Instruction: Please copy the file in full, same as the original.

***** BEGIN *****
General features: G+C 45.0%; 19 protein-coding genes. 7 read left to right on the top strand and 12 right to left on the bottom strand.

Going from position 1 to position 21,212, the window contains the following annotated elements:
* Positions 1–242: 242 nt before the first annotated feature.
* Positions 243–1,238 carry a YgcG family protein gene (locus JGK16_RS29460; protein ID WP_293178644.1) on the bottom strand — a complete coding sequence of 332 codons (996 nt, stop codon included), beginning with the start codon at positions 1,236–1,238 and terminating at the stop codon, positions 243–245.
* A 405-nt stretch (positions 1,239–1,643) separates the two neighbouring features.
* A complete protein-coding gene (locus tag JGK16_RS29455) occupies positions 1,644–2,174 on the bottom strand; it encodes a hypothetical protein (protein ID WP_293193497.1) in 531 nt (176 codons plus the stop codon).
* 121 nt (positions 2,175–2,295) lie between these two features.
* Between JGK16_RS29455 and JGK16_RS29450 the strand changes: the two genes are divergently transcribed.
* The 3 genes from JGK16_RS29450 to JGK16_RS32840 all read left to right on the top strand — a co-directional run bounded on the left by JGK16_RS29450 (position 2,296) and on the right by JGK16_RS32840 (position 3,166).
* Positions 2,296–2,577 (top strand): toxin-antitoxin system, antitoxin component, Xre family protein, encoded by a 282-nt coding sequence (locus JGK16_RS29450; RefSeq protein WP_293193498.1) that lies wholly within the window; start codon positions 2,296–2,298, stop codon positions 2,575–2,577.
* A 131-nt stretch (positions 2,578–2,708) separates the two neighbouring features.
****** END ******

General features: G+C 45.0%; 19 protein-coding genes. 7 read left to right on the top strand and 12 right to left on the bottom strand.

Going from position 1 to position 21,212, the window contains the following annotated elements:
* Positions 1–242: 242 nt before the first annotated feature.
* Positions 243–1,238 carry a YgcG family protein gene (locus JGK16_RS29460; protein ID WP_293178644.1) on the bottom strand — a complete coding sequence of 332 codons (996 nt, stop codon included), beginning with the start codon at positions 1,236–1,238 and terminating at the stop codon, positions 243–245.
* A 405-nt stretch (positions 1,239–1,643) separates the two neighbouring features.
* A complete protein-coding gene (locus tag JGK16_RS29455) occupies positions 1,644–2,174 on the bottom strand; it encodes a hypothetical protein (protein ID WP_293193497.1) in 531 nt (176 codons plus the stop codon).
* 121 nt (positions 2,175–2,295) lie between these two features.
* Between JGK16_RS29455 and JGK16_RS29450 the strand changes: the two genes are divergently transcribed.
* The 3 genes from JGK16_RS29450 to JGK16_RS32840 all read left to right on the top strand — a co-directional run bounded on the left by JGK16_RS29450 (position 2,296) and on the right by JGK16_RS32840 (position 3,166).
* Positions 2,296–2,577 (top strand): toxin-antitoxin system, antitoxin component, Xre family protein, encoded by a 282-nt coding sequence (locus JGK16_RS29450; RefSeq protein WP_293193498.1) that lies wholly within the window; start codon positions 2,296–2,298, stop codon positions 2,575–2,577.
* A 131-nt stretch (positions 2,578–2,708) separates the two neighbouring features.